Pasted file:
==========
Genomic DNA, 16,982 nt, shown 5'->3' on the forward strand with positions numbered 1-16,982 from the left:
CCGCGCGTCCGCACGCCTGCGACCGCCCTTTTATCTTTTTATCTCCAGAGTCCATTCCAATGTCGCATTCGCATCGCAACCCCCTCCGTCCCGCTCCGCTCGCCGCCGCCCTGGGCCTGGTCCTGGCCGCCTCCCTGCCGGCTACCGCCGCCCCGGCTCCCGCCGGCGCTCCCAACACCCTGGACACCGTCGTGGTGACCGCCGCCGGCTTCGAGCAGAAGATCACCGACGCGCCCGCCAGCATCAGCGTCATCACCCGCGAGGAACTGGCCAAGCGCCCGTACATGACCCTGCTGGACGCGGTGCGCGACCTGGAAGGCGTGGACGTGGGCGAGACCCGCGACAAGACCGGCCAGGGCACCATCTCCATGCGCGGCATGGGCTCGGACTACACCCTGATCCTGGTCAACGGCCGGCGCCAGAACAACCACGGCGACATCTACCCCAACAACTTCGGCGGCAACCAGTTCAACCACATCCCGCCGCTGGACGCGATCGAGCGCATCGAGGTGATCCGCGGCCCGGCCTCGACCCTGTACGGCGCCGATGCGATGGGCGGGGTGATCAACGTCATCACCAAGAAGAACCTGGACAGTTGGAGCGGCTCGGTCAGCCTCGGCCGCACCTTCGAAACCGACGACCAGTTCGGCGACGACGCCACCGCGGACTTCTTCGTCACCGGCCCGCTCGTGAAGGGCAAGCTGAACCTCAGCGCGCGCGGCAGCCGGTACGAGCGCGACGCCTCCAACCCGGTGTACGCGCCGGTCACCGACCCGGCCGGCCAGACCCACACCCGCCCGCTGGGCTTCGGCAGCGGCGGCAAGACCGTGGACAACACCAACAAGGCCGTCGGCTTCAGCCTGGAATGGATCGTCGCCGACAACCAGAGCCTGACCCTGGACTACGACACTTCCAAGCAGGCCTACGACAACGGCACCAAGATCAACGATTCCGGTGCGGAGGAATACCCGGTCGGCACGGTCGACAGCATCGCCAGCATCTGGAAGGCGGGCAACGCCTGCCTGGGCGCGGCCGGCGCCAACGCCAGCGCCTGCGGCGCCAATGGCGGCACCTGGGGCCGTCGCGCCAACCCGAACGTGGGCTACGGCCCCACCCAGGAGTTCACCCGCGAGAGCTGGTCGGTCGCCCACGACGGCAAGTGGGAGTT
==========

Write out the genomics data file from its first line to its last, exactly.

Genomic DNA, 16,982 nt, shown 5'->3' on the forward strand with positions numbered 1-16,982 from the left:
CCGCGCGTCCGCACGCCTGCGACCGCCCTTTTATCTTTTTATCTCCAGAGTCCATTCCAATGTCGCATTCGCATCGCAACCCCCTCCGTCCCGCTCCGCTCGCCGCCGCCCTGGGCCTGGTCCTGGCCGCCTCCCTGCCGGCTACCGCCGCCCCGGCTCCCGCCGGCGCTCCCAACACCCTGGACACCGTCGTGGTGACCGCCGCCGGCTTCGAGCAGAAGATCACCGACGCGCCCGCCAGCATCAGCGTCATCACCCGCGAGGAACTGGCCAAGCGCCCGTACATGACCCTGCTGGACGCGGTGCGCGACCTGGAAGGCGTGGACGTGGGCGAGACCCGCGACAAGACCGGCCAGGGCACCATCTCCATGCGCGGCATGGGCTCGGACTACACCCTGATCCTGGTCAACGGCCGGCGCCAGAACAACCACGGCGACATCTACCCCAACAACTTCGGCGGCAACCAGTTCAACCACATCCCGCCGCTGGACGCGATCGAGCGCATCGAGGTGATCCGCGGCCCGGCCTCGACCCTGTACGGCGCCGATGCGATGGGCGGGGTGATCAACGTCATCACCAAGAAGAACCTGGACAGTTGGAGCGGCTCGGTCAGCCTCGGCCGCACCTTCGAAACCGACGACCAGTTCGGCGACGACGCCACCGCGGACTTCTTCGTCACCGGCCCGCTCGTGAAGGGCAAGCTGAACCTCAGCGCGCGCGGCAGCCGGTACGAGCGCGACGCCTCCAACCCGGTGTACGCGCCGGTCACCGACCCGGCCGGCCAGACCCACACCCGCCCGCTGGGCTTCGGCAGCGGCGGCAAGACCGTGGACAACACCAACAAGGCCGTCGGCTTCAGCCTGGAATGGATCGTCGCCGACAACCAGAGCCTGACCCTGGACTACGACACTTCCAAGCAGGCCTACGACAACGGCACCAAGATCAACGATTCCGGTGCGGAGGAATACCCGGTCGGCACGGTCGACAGCATCGCCAGCATCTGGAAGGCGGGCAACGCCTGCCTGGGCGCGGCCGGCGCCAACGCCAGCGCCTGCGGCGCCAATGGCGGCACCTGGGGCCGTCGCGCCAACCCGAACGTGGGCTACGGCCCCACCCAGGAGTTCACCCGCGAGAGCTGGTCGGTCGCCCACGACGGCAAGTGGGAGTT